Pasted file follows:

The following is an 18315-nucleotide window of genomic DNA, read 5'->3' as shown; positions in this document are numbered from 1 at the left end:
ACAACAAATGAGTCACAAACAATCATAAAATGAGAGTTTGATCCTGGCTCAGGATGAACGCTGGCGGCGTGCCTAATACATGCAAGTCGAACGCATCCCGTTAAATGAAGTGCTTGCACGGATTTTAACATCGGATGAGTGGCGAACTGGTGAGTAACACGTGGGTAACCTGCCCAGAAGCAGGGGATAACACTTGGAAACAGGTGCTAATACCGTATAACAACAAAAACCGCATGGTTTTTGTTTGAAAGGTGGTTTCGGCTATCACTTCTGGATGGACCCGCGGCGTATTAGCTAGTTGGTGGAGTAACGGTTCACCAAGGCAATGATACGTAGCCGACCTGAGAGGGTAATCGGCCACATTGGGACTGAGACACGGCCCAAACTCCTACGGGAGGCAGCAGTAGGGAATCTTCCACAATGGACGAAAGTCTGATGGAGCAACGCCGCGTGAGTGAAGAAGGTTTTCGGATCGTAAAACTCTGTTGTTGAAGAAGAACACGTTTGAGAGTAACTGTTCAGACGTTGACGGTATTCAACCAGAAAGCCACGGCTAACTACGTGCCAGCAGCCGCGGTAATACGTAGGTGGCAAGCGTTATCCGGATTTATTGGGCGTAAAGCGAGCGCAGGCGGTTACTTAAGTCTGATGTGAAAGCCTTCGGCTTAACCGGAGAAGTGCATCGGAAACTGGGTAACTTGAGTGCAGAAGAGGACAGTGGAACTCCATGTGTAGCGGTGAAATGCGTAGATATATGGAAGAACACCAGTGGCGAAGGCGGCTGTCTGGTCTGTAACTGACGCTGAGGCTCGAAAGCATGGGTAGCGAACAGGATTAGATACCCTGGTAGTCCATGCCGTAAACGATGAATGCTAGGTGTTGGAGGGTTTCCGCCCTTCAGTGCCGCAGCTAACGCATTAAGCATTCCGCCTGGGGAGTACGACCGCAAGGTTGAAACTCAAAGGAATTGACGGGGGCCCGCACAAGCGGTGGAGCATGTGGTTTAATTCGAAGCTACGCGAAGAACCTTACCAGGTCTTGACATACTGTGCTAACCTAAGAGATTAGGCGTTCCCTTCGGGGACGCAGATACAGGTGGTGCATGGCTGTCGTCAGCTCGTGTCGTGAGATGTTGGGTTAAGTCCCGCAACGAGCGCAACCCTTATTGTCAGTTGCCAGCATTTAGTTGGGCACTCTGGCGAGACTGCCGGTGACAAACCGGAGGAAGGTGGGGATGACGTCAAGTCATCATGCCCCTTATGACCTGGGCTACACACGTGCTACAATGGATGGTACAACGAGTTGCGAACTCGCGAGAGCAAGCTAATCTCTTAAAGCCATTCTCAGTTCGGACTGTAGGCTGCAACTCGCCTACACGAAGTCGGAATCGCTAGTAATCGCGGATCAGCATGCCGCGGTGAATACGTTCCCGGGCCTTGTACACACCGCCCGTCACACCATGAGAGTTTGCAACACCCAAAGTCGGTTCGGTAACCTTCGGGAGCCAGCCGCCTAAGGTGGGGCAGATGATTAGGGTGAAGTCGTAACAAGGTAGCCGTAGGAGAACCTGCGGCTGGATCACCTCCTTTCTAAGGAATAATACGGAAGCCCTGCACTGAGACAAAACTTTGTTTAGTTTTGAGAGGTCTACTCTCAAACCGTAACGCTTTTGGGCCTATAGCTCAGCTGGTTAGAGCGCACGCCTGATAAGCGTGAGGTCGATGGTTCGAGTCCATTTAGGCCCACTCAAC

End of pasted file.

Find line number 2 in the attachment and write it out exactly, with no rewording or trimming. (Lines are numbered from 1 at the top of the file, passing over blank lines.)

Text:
ACAACAAATGAGTCACAAACAATCATAAAATGAGAGTTTGATCCTGGCTCAGGATGAACGCTGGCGGCGTGCCTAATACATGCAAGTCGAACGCATCCCGTTAAATGAAGTGCTTGCACGGATTTTAACATCGGATGAGTGGCGAACTGGTGAGTAACACGTGGGTAACCTGCCCAGAAGCAGGGGATAACACTTGGAAACAGGTGCTAATACCGTATAACAACAAAAACCGCATGGTTTTTGTTTGAAAGGTGGTTTCGGCTATCACTTCTGGATGGACCCGCGGCGTATTAGCTAGTTGGTGGAGTAACGGTTCACCAAGGCAATGATACGTAGCCGACCTGAGAGGGTAATCGGCCACATTGGGACTGAGACACGGCCCAAACTCCTACGGGAGGCAGCAGTAGGGAATCTTCCACAATGGACGAAAGTCTGATGGAGCAACGCCGCGTGAGTGAAGAAGGTTTTCGGATCGTAAAACTCTGTTGTTGAAGAAGAACACGTTTGAGAGTAACTGTTCAGACGTTGACGGTATTCAACCAGAAAGCCACGGCTAACTACGTGCCAGCAGCCGCGGTAATACGTAGGTGGCAAGCGTTATCCGGATTTATTGGGCGTAAAGCGAGCGCAGGCGGTTACTTAAGTCTGATGTGAAAGCCTTCGGCTTAACCGGAGAAGTGCATCGGAAACTGGGTAACTTGAGTGCAGAAGAGGACAGTGGAACTCCATGTGTAGCGGTGAAATGCGTAGATATATGGAAGAACACCAGTGGCGAAGGCGGCTGTCTGGTCTGTAACTGACGCTGAGGCTCGAAAGCATGGGTAGCGAACAGGATTAGATACCCTGGTAGTCCATGCCGTAAACGATGAATGCTAGGTGTTGGAGGGTTTCCGCCCTTCAGTGCCGCAGCTAACGCATTAAGCATTCCGCCTGGGGAGTACGACCGCAAGGTTGAAACTCAAAGGAATTGACGGGGGCCCGCACAAGCGGTGGAGCATGTGGTTTAATTCGAAGCTACGCGAAGAACCTTACCAGGTCTTGACATACTGTGCTAACCTAAGAGATTAGGCGTTCCCTTCGGGGACGCAGATACAGGTGGTGCATGGCTGTCGTCAGCTCGTGTCGTGAGATGTTGGGTTAAGTCCCGCAACGAGCGCAACCCTTATTGTCAGTTGCCAGCATTTAGTTGGGCACTCTGGCGAGACTGCCGGTGACAAACCGGAGGAAGGTGGGGATGACGTCAAGTCATCATGCCCCTTATGACCTGGGCTACACACGTGCTACAATGGATGGTACAACGAGTTGCGAACTCGCGAGAGCAAGCTAATCTCTTAAAGCCATTCTCAGTTCGGACTGTAGGCTGCAACTCGCCTACACGAAGTCGGAATCGCTAGTAATCGCGGATCAGCATGCCGCGGTGAATACGTTCCCGGGCCTTGTACACACCGCCCGTCACACCATGAGAGTTTGCAACACCCAAAGTCGGTTCGGTAACCTTCGGGAGCCAGCCGCCTAAGGTGGGGCAGATGATTAGGGTGAAGTCGTAACAAGGTAGCCGTAGGAGAACCTGCGGCTGGATCACCTCCTTTCTAAGGAATAATACGGAAGCCCTGCACTGAGACAAAACTTTGTTTAGTTTTGAGAGGTCTACTCTCAAACCGTAACGCTTTTGGGCCTATAGCTCAGCTGGTTAGAGCGCACGCCTGATAAGCGTGAGGTCGATGGTTCGAGTCCATTTAGGCCCACTCAAC